Massachusetts Supreme Judicial Court Opinion cites article by Professor Bach

November 22, 2017 - Tamara Williams


Professor George Bach has written several articles about constitutional law, and earlier this year, one of them made an impact in a case across the country.

The Supreme Judicial Court of Massachusetts filed an opinion in the case of Lunn v. Commonwealth on July 24, 2017.

Justia summarizes the opinion this way: “Holding someone in a holding cell at the request of federal immigration officers, pursuant to a federal civil immigration detainer, constitutes an arrest under Massachusetts law. Furthermore, Massachusetts court officers do not have the authority to arrest someone at the request of a federal immigration authorities, pursuant to a civil immigration detainer, solely because the federal authorities believe the person is subject to civil removal.”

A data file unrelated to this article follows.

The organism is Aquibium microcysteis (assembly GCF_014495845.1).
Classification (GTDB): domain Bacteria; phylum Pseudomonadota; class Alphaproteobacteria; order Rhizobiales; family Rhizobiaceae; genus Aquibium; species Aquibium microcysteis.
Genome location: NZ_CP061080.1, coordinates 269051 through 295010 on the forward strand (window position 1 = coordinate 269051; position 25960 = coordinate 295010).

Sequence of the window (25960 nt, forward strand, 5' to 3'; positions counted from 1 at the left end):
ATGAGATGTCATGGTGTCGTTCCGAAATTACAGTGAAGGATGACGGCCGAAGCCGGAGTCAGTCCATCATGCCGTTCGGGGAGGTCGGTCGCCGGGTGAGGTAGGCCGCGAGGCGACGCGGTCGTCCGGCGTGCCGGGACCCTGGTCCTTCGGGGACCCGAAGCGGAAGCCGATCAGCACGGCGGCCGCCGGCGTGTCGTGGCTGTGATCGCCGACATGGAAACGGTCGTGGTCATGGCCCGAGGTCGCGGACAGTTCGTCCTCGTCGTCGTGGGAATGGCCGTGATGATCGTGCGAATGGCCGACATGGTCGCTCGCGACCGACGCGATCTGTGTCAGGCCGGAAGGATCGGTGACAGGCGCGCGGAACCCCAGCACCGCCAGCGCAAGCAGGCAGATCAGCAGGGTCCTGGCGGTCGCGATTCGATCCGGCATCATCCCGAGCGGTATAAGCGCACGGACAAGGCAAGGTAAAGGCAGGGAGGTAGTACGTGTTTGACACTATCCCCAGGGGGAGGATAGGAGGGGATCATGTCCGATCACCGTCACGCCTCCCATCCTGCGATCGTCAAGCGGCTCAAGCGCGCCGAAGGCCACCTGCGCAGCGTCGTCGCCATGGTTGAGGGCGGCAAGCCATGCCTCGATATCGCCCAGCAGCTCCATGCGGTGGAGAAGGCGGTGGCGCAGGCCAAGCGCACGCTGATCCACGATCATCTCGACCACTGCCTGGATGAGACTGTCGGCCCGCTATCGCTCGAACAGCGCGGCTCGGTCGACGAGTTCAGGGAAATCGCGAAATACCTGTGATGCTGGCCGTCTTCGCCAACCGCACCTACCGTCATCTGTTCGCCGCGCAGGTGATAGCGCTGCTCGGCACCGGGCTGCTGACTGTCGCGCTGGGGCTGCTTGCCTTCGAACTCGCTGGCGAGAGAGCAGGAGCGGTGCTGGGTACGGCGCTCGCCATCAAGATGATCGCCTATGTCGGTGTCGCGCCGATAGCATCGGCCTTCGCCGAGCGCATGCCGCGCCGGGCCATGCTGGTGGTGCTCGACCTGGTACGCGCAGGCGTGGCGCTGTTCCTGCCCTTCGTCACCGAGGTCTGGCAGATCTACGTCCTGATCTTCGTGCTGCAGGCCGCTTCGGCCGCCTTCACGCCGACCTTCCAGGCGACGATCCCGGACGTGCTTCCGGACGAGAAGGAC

The opinion cites Bach’s article State Law to the Contrary? Examining Potential Limits on the Authority of State and Local Law Enforcement to Enforce Federal Immigration Law.

Bach’s article gives examples demonstrating that the notion that state officers have “implicit authority” to make arrests for federal crimes has not yielded consistent results. His article examines the ways in which state law limits the authority of state and local law enforcement to enforce federal immigration law.

The Court Opinion states, “…the common law and the statutes of this Commonwealth are what establish and limit the power of Massachusetts officers to arrest. There is no history of ‘implicit’ or ‘inherent’ arrest authority having been recognized in Massachusetts that is greater than what is recognized by our common law and the enactments of our Legislature.”